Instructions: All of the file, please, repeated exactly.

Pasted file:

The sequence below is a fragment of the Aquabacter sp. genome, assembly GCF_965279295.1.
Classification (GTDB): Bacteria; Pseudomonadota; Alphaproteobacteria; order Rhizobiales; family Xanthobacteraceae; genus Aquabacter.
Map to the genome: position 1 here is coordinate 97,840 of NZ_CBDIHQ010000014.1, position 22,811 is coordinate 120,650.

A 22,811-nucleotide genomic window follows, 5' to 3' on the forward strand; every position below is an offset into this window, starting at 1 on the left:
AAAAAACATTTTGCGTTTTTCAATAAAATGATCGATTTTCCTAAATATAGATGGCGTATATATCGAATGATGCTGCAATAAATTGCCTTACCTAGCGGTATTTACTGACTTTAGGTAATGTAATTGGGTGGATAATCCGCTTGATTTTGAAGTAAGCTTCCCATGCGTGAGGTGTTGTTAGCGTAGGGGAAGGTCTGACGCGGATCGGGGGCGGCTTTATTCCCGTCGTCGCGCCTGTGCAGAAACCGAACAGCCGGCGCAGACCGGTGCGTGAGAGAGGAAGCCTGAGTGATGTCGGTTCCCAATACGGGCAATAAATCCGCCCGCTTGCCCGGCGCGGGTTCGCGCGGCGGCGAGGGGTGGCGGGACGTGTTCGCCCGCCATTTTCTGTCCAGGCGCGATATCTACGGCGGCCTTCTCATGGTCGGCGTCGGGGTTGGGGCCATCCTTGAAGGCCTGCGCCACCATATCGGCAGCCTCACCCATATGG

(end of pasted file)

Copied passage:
The sequence below is a fragment of the Aquabacter sp. genome, assembly GCF_965279295.1.
Classification (GTDB): Bacteria; Pseudomonadota; Alphaproteobacteria; order Rhizobiales; family Xanthobacteraceae; genus Aquabacter.
Map to the genome: position 1 here is coordinate 97,840 of NZ_CBDIHQ010000014.1, position 22,811 is coordinate 120,650.

A 22,811-nucleotide genomic window follows, 5' to 3' on the forward strand; every position below is an offset into this window, starting at 1 on the left:
AAAAAACATTTTGCGTTTTTCAATAAAATGATCGATTTTCCTAAATATAGATGGCGTATATATCGAATGATGCTGCAATAAATTGCCTTACCTAGCGGTATTTACTGACTTTAGGTAATGTAATTGGGTGGATAATCCGCTTGATTTTGAAGTAAGCTTCCCATGCGTGAGGTGTTGTTAGCGTAGGGGAAGGTCTGACGCGGATCGGGGGCGGCTTTATTCCCGTCGTCGCGCCTGTGCAGAAACCGAACAGCCGGCGCAGACCGGTGCGTGAGAGAGGAAGCCTGAGTGATGTCGGTTCCCAATACGGGCAATAAATCCGCCCGCTTGCCCGGCGCGGGTTCGCGCGGCGGCGAGGGGTGGCGGGACGTGTTCGCCCGCCATTTTCTGTCCAGGCGCGATATCTACGGCGGCCTTCTCATGGTCGGCGTCGGGGTTGGGGCCATCCTTGAAGGCCTGCGCCACCATATCGGCAGCCTCACCCATATGG